Press Releases

    SG/SM/10329
    31 January 2006

    Dialogue Based on Diversity Is "Precious Gift, Not a Threat", Secretary-General Tells Tunis Symposium on Human Civilizations and Cultures

    NEW YORK, 30 January (UN Headquarters) -- Following is the message by UN Secretary-General Kofi Annan to the Symposium on "Human Civilizations and Cultures:  from Dialogue to Alliance", Tunis, 30 January-1 February, delivered by Jean-Michel Delmotte, United Nations Deputy Resident Coordinator, a.i. in Tunisia:

    I am delighted to convey my warm wishes to all participants in this international symposium on human civilizations and cultures.

    You meet at a time of sharply increasing intolerance, extremism and violence.  Trends of recent years have strained relations between East and West.  They have notably corroded perceptions between Islamic and Western peoples.  If unaddressed, these may even threaten stability in our world.

    That is why meetings such as yours are so important.  You can help unlearn our collective prejudices, and promote a continuing dialogue among human societies:  a dialogue based on the premise that diversity -- in thought, in belief, and in action -- is a precious gift, not a threat.  We must educate ourselves and our societies to go beyond stereotypes of the other, and to avoid simplistic categorizations that exacerbate misunderstandings and prevent real problems from being tackled.

    The United Nations has always seen such dialogue as an important building block for peace.  As the Outcome Document of last September's World Summit has put it, "we recognize that all cultures and civilizations contribute to the enrichment of humankind.  We acknowledge the importance of respect and understanding for religious and cultural diversity throughout the world.  In order to promote international peace and security, we commit ourselves to advancing human welfare, freedom and progress everywhere, as well as to encouraging tolerance, respect, dialogue and cooperation among different cultures, civilizations and peoples".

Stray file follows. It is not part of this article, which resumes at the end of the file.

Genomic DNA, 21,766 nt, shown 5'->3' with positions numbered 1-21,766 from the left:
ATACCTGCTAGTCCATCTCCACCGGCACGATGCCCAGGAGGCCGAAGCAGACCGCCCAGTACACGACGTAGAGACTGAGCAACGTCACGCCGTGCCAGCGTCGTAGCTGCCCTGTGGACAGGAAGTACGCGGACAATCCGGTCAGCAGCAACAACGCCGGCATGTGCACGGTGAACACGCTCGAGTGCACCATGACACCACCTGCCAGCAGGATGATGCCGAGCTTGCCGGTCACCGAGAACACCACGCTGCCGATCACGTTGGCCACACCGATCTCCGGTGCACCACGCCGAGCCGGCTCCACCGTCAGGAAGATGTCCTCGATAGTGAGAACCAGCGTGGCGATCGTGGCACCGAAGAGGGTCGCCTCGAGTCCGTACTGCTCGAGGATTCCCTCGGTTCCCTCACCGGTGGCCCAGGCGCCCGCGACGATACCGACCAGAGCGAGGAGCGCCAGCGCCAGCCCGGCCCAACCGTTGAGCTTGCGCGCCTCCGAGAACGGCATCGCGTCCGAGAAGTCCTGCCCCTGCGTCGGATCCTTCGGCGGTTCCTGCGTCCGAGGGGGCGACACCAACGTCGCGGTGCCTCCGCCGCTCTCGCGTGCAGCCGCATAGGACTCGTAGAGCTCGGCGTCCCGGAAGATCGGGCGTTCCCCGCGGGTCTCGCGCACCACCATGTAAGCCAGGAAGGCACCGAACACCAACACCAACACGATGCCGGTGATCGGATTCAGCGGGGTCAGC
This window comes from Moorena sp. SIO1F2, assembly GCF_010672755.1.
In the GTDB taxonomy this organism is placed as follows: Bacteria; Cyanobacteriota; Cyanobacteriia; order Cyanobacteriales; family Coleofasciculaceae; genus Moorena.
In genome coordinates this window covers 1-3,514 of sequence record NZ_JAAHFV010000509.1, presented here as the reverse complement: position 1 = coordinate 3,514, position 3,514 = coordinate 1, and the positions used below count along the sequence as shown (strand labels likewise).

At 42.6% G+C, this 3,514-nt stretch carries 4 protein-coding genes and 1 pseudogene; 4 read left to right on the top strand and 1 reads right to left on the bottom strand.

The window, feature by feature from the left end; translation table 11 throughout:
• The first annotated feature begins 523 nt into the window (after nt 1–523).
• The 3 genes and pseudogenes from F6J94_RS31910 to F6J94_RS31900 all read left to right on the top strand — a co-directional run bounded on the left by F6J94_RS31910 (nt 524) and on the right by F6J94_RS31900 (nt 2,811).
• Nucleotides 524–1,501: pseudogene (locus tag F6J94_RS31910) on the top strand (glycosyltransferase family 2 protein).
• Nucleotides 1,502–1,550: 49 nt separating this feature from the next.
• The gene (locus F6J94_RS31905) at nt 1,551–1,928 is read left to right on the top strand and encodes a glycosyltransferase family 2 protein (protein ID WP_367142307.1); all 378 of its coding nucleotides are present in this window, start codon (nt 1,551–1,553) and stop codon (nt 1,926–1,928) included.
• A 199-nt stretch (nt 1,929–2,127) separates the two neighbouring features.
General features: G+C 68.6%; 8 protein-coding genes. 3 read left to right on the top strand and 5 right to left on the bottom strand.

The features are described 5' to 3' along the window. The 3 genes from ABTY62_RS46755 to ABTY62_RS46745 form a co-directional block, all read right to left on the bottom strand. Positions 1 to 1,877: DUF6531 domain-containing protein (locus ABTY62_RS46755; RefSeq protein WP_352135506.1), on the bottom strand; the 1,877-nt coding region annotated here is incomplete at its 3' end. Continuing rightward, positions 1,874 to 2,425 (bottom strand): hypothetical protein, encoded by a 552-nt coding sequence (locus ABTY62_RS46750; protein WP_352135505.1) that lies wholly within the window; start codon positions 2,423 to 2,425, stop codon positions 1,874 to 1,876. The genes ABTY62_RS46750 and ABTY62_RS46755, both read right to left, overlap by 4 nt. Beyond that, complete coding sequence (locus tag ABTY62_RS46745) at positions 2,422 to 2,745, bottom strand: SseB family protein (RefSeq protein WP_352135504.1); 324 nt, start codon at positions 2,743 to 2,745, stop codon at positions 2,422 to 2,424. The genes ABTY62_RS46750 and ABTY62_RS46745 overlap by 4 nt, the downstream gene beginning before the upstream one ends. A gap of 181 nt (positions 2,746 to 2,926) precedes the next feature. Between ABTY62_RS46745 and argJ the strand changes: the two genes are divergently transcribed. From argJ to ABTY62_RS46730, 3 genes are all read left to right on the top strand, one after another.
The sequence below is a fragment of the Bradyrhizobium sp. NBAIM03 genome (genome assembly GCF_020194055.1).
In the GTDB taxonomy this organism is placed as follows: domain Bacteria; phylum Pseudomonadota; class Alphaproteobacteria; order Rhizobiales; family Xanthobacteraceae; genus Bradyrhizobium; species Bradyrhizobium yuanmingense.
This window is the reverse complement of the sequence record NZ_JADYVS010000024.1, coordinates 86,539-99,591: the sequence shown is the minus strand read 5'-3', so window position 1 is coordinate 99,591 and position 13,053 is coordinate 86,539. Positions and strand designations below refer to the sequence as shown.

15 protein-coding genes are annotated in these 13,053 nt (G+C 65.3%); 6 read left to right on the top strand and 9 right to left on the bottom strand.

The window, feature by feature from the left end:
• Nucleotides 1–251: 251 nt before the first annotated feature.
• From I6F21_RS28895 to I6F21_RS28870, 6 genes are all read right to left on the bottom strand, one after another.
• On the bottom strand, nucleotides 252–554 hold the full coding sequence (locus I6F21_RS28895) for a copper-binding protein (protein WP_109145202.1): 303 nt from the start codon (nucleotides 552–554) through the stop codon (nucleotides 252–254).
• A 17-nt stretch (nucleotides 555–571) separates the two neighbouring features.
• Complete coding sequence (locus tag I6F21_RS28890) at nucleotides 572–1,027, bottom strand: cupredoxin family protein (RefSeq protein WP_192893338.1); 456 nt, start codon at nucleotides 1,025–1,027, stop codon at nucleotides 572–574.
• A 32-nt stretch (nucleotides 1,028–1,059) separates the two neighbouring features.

These basic principles must guide your efforts to foster dialogue in a cacophonous era.  Together, we must resolve to build a world in which no nation, and no community, will be condemned collectively for the crimes of some of its members; a world in which no religion will be demonized for the aberrations of some of its adherents; a world in which there will be no "clash of civilizations", because people will strive to discover the best in each other's traditions and cultures, and to learn from it.

    It is in this spirit that I wish you a most productive symposium.

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